Missing water in Class i protostellar disks
Journal article, 2020


Context. Water is a key volatile that provides insight into the initial stages of planet formation. The low water abundances inferred from water observations toward low-mass protostellar objects may point to a rapid locking of water as ice by large dust grains during star and planet formation. However, little is known about the water vapor abundance in newly formed planet-forming disks. Aims. We aim to determine the water abundance in embedded Keplerian disks through spatially-resolved observations of H218O lines to understand the evolution of water during star and planet formation. Methods. We present H218O line observations with ALMA and NOEMA millimeter interferometers toward five young stellar objects. NOEMA observed the 31,3-22,0 line (Eup? kB = 203.7 K) while ALMA targeted the 41,4-32,1 line (Eup? kB = 322.0 K). Water column densities were derived considering optically thin and thermalized emission. Our observations were sensitive to the emission from the known Keplerian disks around three out of the five Class I objects in the sample. Results. No H218O emission is detected toward any of our five Class I disks. We report upper limits to the integrated line intensities. The inferred water column densities in Class I disks are NH218O < 1015 cm-2 on 100 au scales, which include both the disk and envelope. The upper limits imply a disk-averaged water abundance of ? 10-6 with respect to H2 for Class I objects. After taking the physical structure of the disk into account, the upper limit to the water abundance averaged over the inner warm disk with T > 100 K is between ~10-7 and 10-5. Conclusions. Water vapor is not abundant in warm protostellar envelopes around Class I protostars. Upper limits to the water vapor column densities in Class I disks are at least two orders of magnitude lower than values found in Class 0 disk-like structures.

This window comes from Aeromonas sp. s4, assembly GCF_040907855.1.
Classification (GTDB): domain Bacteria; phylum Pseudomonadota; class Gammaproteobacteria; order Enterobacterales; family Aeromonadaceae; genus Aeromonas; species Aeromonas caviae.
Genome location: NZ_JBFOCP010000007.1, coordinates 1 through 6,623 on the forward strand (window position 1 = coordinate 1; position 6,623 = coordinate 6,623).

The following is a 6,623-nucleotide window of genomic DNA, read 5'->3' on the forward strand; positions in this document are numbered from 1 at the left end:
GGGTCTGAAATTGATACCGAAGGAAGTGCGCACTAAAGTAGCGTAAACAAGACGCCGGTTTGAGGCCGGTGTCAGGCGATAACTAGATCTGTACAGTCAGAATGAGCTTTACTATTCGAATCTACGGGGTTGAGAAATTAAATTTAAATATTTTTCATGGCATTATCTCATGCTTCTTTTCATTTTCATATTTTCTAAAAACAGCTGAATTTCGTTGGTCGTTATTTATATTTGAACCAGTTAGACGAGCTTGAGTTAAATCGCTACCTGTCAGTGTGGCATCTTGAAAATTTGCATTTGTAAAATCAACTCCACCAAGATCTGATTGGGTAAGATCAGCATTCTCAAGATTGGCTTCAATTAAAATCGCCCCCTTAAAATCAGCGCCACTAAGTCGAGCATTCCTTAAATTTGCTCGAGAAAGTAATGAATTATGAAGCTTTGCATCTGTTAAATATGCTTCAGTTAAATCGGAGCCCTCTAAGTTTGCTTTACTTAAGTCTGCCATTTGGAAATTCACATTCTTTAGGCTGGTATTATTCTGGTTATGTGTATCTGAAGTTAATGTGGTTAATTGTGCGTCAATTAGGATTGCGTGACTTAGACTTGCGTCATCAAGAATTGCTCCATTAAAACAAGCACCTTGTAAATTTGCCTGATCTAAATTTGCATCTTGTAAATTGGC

ISM: abundances

Astrochemistry

Protoplanetary disks

Stars: protostars

Stars: formation

Author

D. Harsono

Leiden University

Magnus V. Persson

Chalmers, Space, Earth and Environment, Astronomy and Plasmaphysics, Galactic Astrophysics

A. Ramos

The University of Texas at Austin

N. M. Murillo

Leiden University

Luke T. Maud

European Southern Observatory (ESO)

Leiden University

M. Hogerheijde

Leiden University

University of Amsterdam

A. D. Bosman

Leiden University

L. E. Kristensen

Niels Bohr Institute

Jes K. Jørgensen

Niels Bohr Institute

E. A. Bergin

University of Michigan

R. Visser

European Southern Observatory (ESO)

J. C. Mottram

Max Planck Society

E. F. van Dishoeck

Leiden University

Max Planck Society

Astronomy and Astrophysics

0004-6361 (ISSN) 1432-0746 (eISSN)

Vol. 636 1935994

Subject Categories

Astronomy, Astrophysics and Cosmology

Oceanography, Hydrology, Water Resources

Geosciences, Multidisciplinary

DOI

10.1051/0004-6361/201935994

More information

Latest update

6/18/2020